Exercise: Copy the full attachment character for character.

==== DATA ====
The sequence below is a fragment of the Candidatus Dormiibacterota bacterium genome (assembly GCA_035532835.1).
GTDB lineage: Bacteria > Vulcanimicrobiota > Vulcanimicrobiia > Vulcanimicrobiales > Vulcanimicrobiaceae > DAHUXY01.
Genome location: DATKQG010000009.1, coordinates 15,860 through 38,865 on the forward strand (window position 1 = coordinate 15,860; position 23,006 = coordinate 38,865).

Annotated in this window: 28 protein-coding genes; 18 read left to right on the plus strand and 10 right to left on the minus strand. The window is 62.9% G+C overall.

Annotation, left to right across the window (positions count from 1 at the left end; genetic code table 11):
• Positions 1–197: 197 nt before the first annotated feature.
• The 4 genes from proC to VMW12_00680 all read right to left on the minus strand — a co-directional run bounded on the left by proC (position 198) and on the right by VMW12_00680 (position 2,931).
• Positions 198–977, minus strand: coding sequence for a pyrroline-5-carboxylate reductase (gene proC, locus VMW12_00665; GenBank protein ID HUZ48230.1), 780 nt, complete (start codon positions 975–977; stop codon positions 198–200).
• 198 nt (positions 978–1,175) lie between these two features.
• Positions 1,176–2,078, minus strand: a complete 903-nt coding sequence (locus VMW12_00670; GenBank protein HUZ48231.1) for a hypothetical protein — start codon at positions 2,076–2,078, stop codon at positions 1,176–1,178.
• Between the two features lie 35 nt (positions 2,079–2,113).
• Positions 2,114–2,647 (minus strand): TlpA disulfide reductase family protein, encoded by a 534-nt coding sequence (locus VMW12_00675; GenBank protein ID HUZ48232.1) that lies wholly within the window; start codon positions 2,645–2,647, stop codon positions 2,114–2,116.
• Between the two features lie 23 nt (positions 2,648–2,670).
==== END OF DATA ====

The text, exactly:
The sequence below is a fragment of the Candidatus Dormiibacterota bacterium genome (assembly GCA_035532835.1).
GTDB lineage: Bacteria > Vulcanimicrobiota > Vulcanimicrobiia > Vulcanimicrobiales > Vulcanimicrobiaceae > DAHUXY01.
Genome location: DATKQG010000009.1, coordinates 15,860 through 38,865 on the forward strand (window position 1 = coordinate 15,860; position 23,006 = coordinate 38,865).

Annotated in this window: 28 protein-coding genes; 18 read left to right on the plus strand and 10 right to left on the minus strand. The window is 62.9% G+C overall.

Annotation, left to right across the window (positions count from 1 at the left end; genetic code table 11):
• Positions 1–197: 197 nt before the first annotated feature.
• The 4 genes from proC to VMW12_00680 all read right to left on the minus strand — a co-directional run bounded on the left by proC (position 198) and on the right by VMW12_00680 (position 2,931).
• Positions 198–977, minus strand: coding sequence for a pyrroline-5-carboxylate reductase (gene proC, locus VMW12_00665; GenBank protein ID HUZ48230.1), 780 nt, complete (start codon positions 975–977; stop codon positions 198–200).
• 198 nt (positions 978–1,175) lie between these two features.
• Positions 1,176–2,078, minus strand: a complete 903-nt coding sequence (locus VMW12_00670; GenBank protein HUZ48231.1) for a hypothetical protein — start codon at positions 2,076–2,078, stop codon at positions 1,176–1,178.
• Between the two features lie 35 nt (positions 2,079–2,113).
• Positions 2,114–2,647 (minus strand): TlpA disulfide reductase family protein, encoded by a 534-nt coding sequence (locus VMW12_00675; GenBank protein ID HUZ48232.1) that lies wholly within the window; start codon positions 2,645–2,647, stop codon positions 2,114–2,116.
• Between the two features lie 23 nt (positions 2,648–2,670).